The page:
Two Euro 2012 stadiums are being discussed over their use of night-time illumination. The amber-bowl in Gdansk is blacked-out to cut costs, while National Stadium's white-red facade is used as Warsaw's largest advertising space.
Designed to be among Europe's most modern stadiums, PGE Arena Gdańsk and Stadion Narodowy are causing some controversy in recent days. The first stadium dissapears from the horizon of Gdansk's Letnica district every night, because its impressive illumination isn't used. Only the energy supplier PGE has its logo highlited.
PGE's naming rights sponsorship becomes almost ironic as the stadium's operator cannot afford to pay the high electric bill for its lights. One hour of illuminating the golden bowl costs roughly €25 ($33), which means one year bill stands at some €36,000 (should the lights work 4 hours every day). It would have been much lower, up to 4-5 times, had the municipality installed energy-efficient lights, but these were seen as too expensive when the stadium was under construction...
The 44,000-capacity stadium was expected to give a new image to neglected industrial Letnica, but it's struggling with similar problems many local inhabitants have: making ends meet and paying due fees.
Initially managed by private Lechia Operator company in 2011, the stadium failed to meet expectations and went into the red with league games of Lechia hardly attracting desired crowds. Eventually it was taken over by Arena Gdańsk Operator in 2012, a public company that is now trying to pay off the 5 million zloty debt (€1.2m / $1.65m). The municipality hopes to get afloat around 2017.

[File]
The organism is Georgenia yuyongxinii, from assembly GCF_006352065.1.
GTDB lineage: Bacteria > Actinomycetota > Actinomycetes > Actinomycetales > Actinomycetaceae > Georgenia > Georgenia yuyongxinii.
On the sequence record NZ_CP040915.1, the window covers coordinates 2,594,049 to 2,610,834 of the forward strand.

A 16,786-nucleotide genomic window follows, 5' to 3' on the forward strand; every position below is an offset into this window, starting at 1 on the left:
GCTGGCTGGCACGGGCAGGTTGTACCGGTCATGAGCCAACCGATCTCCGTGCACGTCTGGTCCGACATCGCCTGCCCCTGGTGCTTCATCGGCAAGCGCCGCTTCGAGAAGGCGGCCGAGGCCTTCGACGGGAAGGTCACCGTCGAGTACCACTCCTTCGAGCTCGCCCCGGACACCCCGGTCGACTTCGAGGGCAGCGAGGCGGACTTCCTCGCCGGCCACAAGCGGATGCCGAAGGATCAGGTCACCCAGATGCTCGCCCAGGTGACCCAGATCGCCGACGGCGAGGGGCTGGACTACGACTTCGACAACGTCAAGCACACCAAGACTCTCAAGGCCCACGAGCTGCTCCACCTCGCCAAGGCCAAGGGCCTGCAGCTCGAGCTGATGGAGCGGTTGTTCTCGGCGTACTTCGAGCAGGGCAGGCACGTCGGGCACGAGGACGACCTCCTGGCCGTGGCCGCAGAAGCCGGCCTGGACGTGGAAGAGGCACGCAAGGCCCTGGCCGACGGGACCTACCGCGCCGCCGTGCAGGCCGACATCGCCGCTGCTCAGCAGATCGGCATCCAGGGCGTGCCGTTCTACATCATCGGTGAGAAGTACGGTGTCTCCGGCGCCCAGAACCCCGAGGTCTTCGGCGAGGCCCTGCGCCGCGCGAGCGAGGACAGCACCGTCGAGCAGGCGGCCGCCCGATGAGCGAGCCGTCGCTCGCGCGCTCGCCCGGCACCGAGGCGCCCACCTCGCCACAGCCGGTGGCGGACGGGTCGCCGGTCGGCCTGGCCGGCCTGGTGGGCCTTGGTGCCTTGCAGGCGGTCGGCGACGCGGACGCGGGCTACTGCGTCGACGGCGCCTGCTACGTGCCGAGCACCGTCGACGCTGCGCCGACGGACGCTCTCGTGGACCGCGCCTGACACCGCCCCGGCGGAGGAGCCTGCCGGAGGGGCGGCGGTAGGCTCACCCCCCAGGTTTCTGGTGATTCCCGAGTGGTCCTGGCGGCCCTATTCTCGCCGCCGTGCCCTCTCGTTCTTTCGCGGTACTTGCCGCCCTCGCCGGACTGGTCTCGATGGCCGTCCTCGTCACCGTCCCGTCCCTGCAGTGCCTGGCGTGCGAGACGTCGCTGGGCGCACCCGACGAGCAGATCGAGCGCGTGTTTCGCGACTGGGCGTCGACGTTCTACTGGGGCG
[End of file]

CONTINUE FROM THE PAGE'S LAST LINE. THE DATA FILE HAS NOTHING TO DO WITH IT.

Meanwhile in Warsaw a different problem arises. Here one hour of illuminating Poland's largest stadium costs over 5 times less than in Gdansk, only 18 zloty (€4.3 / $6) and isn't an issue. The problem is, however, what's being presented on the outer shell of the stadium.
Able to display various patterns onto the white-red aluminium mesh, Stadion Narodowy (National Stadium) has varying decorations during events. For national team games the sign POLSKA (Poland) is travelling around the 900-meter circumference. During Orange Warsaw Festival it displayed performer names, like Beyonce.
But recently it's been used as a regular advertising space, causing controversy. First of all, Warsaw is a city with public space already regarded as the most invaded by advertisments in Poland. And secondly, the stadium's cladding, decorated with national colours and expected to be a symbol of pride, is seen by some as inappropriate place for any sort of commercial signing.
The company currently promoted on the 2-hectare illuminated advertisment is Radio Zet, media partner of the stadium's winter attractions. Before that the stadium also featured Trójka, another radio based in Warsaw, also an event partner. PL.2012+, the stadium's managing company, defends this decision, claiming that it's not going to be a regular practice and Radio Zet only has 30 minutes of exposition per day.
At the same time PL.2012+ assure that they've turned down numerous commercial offers of this kind and are not getting any more flexible in the future, leaving this form of activity only for special partners.